US President Barack Obama has said that travelers from West Africa will not be banned from entering the United States but his government will ensure that protocols for screening travelers are properly followed.
President Obama made the statements in an AP televised appearance and reassured Americans that the chance for an Ebola outbreak in the US remained “extremely low”.
The statements come amidst calls by several US lawmakers to close US borders to West Africans after a Liberian national developed Ebola symptoms while in the United States.
Alan Grayson, a US representative representing Florida has called for the US State Department to institute travel bans on travelers coming from Guinea, Sierra Leone and Liberia, and is only one of several others making similar calls.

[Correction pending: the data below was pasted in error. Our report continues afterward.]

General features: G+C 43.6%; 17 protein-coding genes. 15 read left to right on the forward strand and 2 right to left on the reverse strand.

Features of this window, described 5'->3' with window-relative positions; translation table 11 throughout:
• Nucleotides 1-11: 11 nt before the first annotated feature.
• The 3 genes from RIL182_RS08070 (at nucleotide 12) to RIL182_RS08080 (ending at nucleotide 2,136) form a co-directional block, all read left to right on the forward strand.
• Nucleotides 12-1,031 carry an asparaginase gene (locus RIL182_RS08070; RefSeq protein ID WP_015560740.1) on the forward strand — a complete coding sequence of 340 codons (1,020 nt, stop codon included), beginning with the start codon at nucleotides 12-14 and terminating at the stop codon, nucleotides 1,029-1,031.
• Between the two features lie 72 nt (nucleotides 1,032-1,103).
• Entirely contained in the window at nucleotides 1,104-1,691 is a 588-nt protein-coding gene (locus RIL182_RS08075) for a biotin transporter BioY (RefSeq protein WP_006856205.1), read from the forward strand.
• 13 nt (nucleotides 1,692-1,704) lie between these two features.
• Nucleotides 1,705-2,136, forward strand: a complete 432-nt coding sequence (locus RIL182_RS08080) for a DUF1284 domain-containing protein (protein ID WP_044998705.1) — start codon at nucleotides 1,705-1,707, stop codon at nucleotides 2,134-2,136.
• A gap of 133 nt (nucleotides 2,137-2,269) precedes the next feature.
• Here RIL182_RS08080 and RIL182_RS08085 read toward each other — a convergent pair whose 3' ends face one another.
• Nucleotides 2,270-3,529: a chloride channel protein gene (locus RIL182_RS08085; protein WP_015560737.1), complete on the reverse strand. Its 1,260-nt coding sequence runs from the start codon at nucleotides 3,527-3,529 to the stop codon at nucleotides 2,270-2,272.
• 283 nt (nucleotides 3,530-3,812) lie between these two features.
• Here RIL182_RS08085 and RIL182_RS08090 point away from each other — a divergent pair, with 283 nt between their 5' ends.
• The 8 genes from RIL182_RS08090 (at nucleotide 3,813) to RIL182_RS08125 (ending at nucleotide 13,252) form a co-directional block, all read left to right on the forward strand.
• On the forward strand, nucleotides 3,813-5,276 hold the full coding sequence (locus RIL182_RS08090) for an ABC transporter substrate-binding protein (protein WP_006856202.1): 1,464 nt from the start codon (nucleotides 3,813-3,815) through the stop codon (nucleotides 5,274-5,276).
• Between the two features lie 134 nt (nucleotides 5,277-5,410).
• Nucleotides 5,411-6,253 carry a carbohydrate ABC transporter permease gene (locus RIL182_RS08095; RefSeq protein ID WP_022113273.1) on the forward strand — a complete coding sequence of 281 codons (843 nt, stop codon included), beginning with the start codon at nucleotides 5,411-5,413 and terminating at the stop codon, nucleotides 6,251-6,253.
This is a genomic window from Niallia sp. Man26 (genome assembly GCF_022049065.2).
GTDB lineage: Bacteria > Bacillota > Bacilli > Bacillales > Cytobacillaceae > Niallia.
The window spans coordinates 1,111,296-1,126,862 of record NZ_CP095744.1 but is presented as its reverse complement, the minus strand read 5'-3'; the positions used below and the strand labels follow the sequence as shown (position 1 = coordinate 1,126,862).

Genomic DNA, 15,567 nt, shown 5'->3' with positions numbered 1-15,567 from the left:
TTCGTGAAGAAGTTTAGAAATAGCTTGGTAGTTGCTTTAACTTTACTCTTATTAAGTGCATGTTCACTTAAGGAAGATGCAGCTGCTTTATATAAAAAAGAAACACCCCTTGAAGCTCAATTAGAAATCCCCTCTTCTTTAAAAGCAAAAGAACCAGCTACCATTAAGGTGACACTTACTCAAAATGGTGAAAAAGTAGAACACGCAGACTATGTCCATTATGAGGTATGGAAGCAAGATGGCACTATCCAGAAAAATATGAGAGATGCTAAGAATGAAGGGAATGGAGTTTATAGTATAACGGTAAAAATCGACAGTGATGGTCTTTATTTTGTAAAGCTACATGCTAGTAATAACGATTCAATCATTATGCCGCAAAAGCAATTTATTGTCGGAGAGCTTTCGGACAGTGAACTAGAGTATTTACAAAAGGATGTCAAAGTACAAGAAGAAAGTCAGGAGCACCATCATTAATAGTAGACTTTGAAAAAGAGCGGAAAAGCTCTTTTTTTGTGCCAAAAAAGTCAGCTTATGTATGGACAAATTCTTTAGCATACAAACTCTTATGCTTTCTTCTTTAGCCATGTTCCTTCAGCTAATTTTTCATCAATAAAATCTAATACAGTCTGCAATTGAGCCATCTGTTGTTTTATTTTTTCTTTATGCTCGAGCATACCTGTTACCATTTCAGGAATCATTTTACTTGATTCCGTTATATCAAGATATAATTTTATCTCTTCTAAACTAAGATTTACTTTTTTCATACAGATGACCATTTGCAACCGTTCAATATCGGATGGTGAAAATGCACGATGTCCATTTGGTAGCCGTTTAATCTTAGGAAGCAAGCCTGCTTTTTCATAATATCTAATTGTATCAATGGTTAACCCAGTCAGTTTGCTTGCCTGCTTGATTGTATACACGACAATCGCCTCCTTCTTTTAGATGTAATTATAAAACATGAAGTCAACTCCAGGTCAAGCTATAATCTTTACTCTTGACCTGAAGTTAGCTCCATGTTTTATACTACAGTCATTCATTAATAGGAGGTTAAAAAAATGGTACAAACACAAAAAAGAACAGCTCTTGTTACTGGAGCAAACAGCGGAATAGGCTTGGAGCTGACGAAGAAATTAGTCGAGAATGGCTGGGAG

In his televised address, President Obama also called on other countries to increase their contributions towards the Ebola crisis response in West Africa.
“Although we have seen great interest on the part of the international community, we have not seen other countries step up as aggressively as they need to” said Obama.
Meanwhile, Eric Thomas Duncan, the Liberian who developed Ebola symptoms during a visit with family members in Texas, is said to be in critical, but stable condition after being administered with an experimental drug called brincidofoviron on Monday.
Duncan is thought to have been infected with the Ebola virus as he attempted to transport a seriously ill pregnant woman to a Liberian clinic just days before his travel to the United States.